Keynesianism & Eugenics

The theory of output as a whole, which is what The General Theory of Employment, Interest and Money purports to provide, is much more easily adapted to the conditions of a totalitarian state.
~John Maynard Keynes

John Aziz
via Zero Hedge

n looking at and assessing the economic paradigm of John Maynard Keynes — a man himself fixated on aggregates — we must look at the aggregate of his thought, and the aggregate of his ideology.

Keynes was not just an economist. Between 1937 and 1944 he served as the head of the Eugenics Society and once called eugenics ”the most important, significant and, I would add, genuine branch of sociology which exists.” And Keynes, we should add, understood that economics was a branch of sociology. So let’s be clear: Keynes thought eugenics was more important, more significant, and more genuine than economics.

Eugenics — or the control of reproduction — is a very old idea…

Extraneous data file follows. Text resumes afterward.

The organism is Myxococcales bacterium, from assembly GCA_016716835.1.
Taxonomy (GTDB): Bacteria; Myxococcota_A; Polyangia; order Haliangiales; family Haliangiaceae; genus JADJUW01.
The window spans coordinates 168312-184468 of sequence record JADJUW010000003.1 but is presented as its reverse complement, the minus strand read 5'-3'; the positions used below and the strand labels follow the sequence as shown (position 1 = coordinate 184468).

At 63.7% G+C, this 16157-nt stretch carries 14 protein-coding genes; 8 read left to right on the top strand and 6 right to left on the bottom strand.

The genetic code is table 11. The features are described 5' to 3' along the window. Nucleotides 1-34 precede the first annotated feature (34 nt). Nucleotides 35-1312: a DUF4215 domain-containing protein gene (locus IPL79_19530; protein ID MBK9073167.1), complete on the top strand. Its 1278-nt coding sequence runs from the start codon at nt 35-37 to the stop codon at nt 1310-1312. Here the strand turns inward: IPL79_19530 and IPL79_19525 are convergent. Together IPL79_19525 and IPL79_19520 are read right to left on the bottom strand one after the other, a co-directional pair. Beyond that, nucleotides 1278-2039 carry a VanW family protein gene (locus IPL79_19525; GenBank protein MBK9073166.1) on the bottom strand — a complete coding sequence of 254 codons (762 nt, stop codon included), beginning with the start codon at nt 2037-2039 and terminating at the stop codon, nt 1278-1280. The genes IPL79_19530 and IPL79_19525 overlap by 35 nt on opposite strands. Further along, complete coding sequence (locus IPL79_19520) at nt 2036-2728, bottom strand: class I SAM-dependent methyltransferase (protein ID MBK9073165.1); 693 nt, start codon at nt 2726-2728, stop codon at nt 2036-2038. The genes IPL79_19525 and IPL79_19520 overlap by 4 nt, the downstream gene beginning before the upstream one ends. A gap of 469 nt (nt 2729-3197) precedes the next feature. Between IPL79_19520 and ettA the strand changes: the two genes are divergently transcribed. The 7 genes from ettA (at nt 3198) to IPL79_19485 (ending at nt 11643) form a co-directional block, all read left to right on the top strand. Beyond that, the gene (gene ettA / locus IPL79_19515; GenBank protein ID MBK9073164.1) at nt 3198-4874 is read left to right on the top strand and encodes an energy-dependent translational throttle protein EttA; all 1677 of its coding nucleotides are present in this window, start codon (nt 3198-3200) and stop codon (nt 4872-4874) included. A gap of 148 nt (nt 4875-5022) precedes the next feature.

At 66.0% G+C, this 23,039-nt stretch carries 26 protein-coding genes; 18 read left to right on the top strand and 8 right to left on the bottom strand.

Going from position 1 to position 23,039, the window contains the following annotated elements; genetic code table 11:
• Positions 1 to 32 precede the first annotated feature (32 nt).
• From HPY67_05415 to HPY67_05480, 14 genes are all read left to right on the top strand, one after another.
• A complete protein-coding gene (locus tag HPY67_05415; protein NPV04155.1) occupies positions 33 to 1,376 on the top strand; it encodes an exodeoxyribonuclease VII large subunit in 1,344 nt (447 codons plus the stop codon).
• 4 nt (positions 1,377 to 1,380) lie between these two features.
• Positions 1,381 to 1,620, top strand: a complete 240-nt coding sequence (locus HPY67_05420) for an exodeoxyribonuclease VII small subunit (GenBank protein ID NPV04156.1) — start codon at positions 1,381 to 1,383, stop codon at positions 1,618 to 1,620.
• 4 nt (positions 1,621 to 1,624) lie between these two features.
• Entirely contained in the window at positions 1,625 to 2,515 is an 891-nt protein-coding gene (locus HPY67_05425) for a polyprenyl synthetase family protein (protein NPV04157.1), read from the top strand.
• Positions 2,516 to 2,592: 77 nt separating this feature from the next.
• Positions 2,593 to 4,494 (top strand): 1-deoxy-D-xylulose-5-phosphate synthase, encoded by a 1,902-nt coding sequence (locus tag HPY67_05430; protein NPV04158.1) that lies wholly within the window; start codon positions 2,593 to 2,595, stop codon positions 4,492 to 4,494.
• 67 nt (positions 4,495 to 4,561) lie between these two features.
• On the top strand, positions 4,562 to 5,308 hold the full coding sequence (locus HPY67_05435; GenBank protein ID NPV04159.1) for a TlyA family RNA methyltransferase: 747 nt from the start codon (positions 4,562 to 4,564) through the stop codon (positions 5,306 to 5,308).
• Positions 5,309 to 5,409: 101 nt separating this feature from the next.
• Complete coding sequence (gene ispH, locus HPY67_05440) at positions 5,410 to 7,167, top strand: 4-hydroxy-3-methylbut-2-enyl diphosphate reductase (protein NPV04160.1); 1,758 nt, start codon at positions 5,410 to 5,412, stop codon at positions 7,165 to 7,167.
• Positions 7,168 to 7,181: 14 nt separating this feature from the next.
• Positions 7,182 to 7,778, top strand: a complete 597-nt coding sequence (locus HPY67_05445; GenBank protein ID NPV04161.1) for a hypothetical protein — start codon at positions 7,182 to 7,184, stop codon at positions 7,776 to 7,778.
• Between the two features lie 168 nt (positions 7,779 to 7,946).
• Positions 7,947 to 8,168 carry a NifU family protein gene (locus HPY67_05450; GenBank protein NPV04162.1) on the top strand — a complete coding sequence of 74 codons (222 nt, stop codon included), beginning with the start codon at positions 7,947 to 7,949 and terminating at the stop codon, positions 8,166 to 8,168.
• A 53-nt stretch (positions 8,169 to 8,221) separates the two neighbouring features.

…the thing that brought Keynes toward eugenics — is the belief that the common individual is too stupid to be the captain of his own destiny. Instead, the state — supposedly equipped with the best minds and the best data — should centrally plan. Eugenicists believe that the state should centrally plan human reproduction, while Keynesians believe that the state should centrally engineer recovery from economic malaise through elevated spending. Although it would be unwise to accuse modern Keynesians of having sympathy for eugenics, the factor linking both of these camps together is John Maynard Keynes himself…

Read the complete article at Zero Hedge.

H/T New Purple Nation

Comments are closed.